As their Instagram proclaims, Michael and Nicole are hoping to pay tribute to “a culture within the culture of Flatbush.” And in doing so, they hope to inspire a new generation of people like them with a fresh vision for what their neighborhood community can look like.
“There’s so many wonderful people in this neighborhood, but the idea of ‘being in the hood’ is not a geographical thing, it’s a mindset,” says Michael. “So if you start planting seeds and allow them to grow, the mindset will change.”
COVID may have presented some speed-bumps to Michael and Nicole to open their brand, but with delicious food, an eye for design, and a mission to give back to a community they love, Aunts et Uncles is on track to make a splash.
“If you have the mindset that Flatbush is a pretty chic neighborhood, that can be an anchor for people to change the representation of the neighborhood.”
Overthrow Community Fridge
In Manhattan, Power Malu is planting his own seeds to grow the mindset of his fellow New Yorkers. On Bleecker street outside the Overthrow Boxing Club, he set up a refrigerator, spray painted with the words “New York, what are you fighting for?” Malu is fighting to prove that everyone, even people struggling with insecurity, deserve to eat a healthy, plant-based diet.
When COVID-19 struck New York, Malu was returning from his native Puerto Rico where he had been assisting with Hurricane relief efforts. When he landed in New York, he found the city he loved in crisis, and got to work doing his part to help out.
He got involved in mutual aid organizations which delivered food to people in need. But he quickly found himself in a crisis of consciousness. Malu has been vegan for nearly five years, and while he was happy to help people, and understood the financial limitations of the organizations he worked with, he was dissatisfied with the quality of food he was helping to distribute.
“A lot of (mutual aid) organizations that get money from the government basically throw scraps at people and that’s what was happening during the pandemic,” says Malu. “I decided if no one is stepping up and talking about this, I need to bring awareness to this issue.”
Malu is a firm believer in the power of plant-based diet to reverse conditions like heart disease and cancer, a philosophy that came to him over time through experimenting with his diet and researching the merits of plant food. When he made food deliveries at the beginning of the pandemic, he met many people suffering from diabetes, high blood pressure and cancer who were struggling to pay their medical bills. He began to spread his gospel — “food is thy medicine.”
“The people that were suffering from COVID the most were people with underlying conditions from Black and brown communities,” he said.
What Malu set out to create with the Overthrow Community Fridge was in his words a way to “overthrow the food system” and start fresh. Rather than the treatment based model of disease that reigns supreme in the United States, he envisions a system of prevention. Give people access to the right food, and the health problems may never develop to begin with. “When you talk about radical love and changing systems, food justice is exactly that,” he says.
And as the Community Director at Overthrow Boxing Club, Malu knew the perfect place to make his dream of a free, vegan community fridge a reality.
Overthrow Boxing Club occupies a building on Bleecker with a rich history of radical politics. In 1967, the Youth International Party (often referred to as Yippies) was founded at 9 Bleecker Street. The group had a marijuana leaf on their flag, and were known for theatrical stunts and anarchy. With punk club CBGB across the street, the block was the counterculture hub in the city.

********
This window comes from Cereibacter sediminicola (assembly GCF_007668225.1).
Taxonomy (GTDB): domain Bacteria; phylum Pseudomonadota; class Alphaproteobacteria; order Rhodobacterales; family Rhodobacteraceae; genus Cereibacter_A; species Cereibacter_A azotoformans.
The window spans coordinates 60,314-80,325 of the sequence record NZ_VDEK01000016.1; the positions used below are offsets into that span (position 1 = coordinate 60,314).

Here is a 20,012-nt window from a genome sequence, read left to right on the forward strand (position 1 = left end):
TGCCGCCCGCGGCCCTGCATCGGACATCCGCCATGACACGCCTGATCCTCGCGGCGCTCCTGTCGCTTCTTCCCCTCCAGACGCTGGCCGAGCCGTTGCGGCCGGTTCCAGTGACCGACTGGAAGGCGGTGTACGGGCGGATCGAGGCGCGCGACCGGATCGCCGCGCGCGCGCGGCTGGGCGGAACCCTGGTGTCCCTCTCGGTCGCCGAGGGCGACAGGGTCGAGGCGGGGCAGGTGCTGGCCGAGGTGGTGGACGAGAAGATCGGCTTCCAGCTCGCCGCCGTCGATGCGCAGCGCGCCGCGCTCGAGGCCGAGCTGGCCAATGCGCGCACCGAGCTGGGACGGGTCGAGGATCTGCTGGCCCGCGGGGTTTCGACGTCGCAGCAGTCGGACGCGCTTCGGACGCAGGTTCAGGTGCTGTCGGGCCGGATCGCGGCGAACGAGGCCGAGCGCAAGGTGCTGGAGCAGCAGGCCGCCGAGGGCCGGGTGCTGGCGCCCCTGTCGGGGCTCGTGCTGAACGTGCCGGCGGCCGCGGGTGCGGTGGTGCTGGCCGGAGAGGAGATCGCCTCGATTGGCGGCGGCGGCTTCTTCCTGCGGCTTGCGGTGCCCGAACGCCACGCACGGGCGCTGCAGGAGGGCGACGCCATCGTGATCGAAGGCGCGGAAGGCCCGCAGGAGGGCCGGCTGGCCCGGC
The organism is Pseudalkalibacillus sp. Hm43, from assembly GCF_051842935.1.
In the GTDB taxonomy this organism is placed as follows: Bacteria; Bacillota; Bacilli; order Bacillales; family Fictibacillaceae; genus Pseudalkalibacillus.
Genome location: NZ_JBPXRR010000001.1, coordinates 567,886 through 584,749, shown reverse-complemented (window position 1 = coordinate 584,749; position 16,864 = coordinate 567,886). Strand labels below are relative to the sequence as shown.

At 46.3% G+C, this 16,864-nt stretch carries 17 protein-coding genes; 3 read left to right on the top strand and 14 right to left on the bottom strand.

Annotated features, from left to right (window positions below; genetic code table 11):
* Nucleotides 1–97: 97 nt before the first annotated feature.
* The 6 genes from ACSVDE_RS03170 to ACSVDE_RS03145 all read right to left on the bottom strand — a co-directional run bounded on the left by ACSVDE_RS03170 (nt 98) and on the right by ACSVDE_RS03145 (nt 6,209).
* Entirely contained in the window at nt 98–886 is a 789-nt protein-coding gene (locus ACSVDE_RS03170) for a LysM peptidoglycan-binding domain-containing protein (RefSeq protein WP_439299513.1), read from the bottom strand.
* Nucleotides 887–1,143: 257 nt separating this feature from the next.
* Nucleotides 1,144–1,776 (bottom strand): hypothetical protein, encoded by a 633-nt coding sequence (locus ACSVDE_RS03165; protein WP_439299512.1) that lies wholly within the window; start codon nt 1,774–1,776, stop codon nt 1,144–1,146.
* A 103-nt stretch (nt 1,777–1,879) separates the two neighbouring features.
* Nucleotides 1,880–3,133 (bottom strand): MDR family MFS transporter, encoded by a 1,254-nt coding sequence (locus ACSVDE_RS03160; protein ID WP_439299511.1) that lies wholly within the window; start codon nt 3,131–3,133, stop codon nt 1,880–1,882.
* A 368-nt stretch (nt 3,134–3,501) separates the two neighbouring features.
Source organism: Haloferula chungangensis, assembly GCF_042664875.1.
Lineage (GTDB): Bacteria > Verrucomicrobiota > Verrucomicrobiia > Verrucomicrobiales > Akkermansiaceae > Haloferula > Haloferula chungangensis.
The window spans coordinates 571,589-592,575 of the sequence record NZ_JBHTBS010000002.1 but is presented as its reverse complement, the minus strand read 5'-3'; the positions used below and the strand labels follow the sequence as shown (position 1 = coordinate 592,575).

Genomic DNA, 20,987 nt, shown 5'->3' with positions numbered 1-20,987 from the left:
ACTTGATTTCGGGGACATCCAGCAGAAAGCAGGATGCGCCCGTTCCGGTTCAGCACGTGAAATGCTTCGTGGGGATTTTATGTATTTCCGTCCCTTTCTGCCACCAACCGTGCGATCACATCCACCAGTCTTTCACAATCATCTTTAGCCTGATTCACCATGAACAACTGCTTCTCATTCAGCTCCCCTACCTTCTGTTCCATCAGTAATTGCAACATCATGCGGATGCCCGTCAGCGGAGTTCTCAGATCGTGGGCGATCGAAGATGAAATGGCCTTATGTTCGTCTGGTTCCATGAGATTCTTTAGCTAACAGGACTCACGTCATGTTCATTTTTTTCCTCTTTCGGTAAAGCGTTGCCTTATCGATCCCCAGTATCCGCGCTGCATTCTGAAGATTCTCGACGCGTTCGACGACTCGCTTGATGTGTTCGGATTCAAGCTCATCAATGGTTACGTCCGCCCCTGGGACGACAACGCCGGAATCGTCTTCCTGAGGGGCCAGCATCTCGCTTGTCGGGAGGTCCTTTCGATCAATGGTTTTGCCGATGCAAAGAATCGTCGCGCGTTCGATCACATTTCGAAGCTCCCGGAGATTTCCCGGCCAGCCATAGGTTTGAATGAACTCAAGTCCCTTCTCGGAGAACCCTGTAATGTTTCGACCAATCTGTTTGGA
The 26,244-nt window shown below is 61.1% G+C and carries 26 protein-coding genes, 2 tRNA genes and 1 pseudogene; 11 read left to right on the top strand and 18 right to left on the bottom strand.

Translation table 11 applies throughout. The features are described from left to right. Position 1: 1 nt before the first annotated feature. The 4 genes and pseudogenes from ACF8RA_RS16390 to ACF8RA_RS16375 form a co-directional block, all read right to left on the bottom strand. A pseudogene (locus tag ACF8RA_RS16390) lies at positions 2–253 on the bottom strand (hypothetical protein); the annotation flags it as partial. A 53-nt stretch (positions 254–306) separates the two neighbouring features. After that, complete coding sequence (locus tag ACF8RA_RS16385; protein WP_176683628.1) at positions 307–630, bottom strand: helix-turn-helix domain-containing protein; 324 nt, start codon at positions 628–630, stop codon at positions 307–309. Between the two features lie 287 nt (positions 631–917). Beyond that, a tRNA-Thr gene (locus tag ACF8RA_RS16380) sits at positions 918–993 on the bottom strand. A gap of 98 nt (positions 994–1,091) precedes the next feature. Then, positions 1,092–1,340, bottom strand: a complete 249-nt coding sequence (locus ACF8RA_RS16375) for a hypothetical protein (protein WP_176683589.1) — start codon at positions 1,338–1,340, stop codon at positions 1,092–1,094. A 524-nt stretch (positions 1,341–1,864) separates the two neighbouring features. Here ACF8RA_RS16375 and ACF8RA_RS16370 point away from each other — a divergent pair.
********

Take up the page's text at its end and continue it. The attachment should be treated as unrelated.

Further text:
The boxing club took over the space in 2014. In addition to boxing, it hosts music events, sponsors 5k races, and partners with social justice organizations. Their most recent merchandise features a cartoon Donald Trump getting punched in the face with a boxing-gloved fist.
In order to create a community fridge that was open to the public, free, and stocked 24/7, Malu formed partnerships. He teamed up with Eloisa Trinidad, founder of Chili’s on Wheels, a vegan mean share service and Hip Hop is Green, an advocacy group which offers a vegan oriented education on nutrition, mental health, and fitness in schools across the country. He spoke to grocery store and restaurant owners across New York and New Jersey who promised to provide regular donations of produce which may otherwise go unsold and large quantities of prepared meals. On a given day, the fridge might be filled with salads and cookies donated by the popular vegan fast-food restaurant byChloe, empanadas from Vspot in East Village, or fruits and vegetables recovered from a grocery store warehouse by one of the Overthrow Community Fridge volunteers.
And the block is busy, well-trafficked even on a cold night in March by visitors to the fridge, volunteers, and fitness gurus pumping out boxing workouts inside and chatting outside. Malu greets everyone with a smile, an elbow bump, and his bendiciones or blessings. He refers to everyone as brother or sister.
The fridge began operation in February, during Black History Month, and that was not a coincidence. “There are a lot of Civil Rights leaders like Dick Gregory, Angela Davis, Rosa Parks, that were vegan or vegetarian, but that’s not something we learn about or talk about,” explains Malu. Opening Overthrow Community Fridge in February was his way to pay tribute, and to bring awareness to a message which has perhaps earned less attention than it should. “This is part of the movement for liberation that we’re seeing for Black lives, for Puerto Rico’s independence, all of it works together. Because we’re fighting against a system that oppresses people and keeps people sick so that they can continue to make money off of people.”
In its three months of operation, the fridge drew quite a buzz. “It has inspired people from Brazil, Japan, all over the world. People are sending messages to us saying that they want to do something like this. So that in itself is powerful because we understand that it’s not only a local issue. This is a global issue.”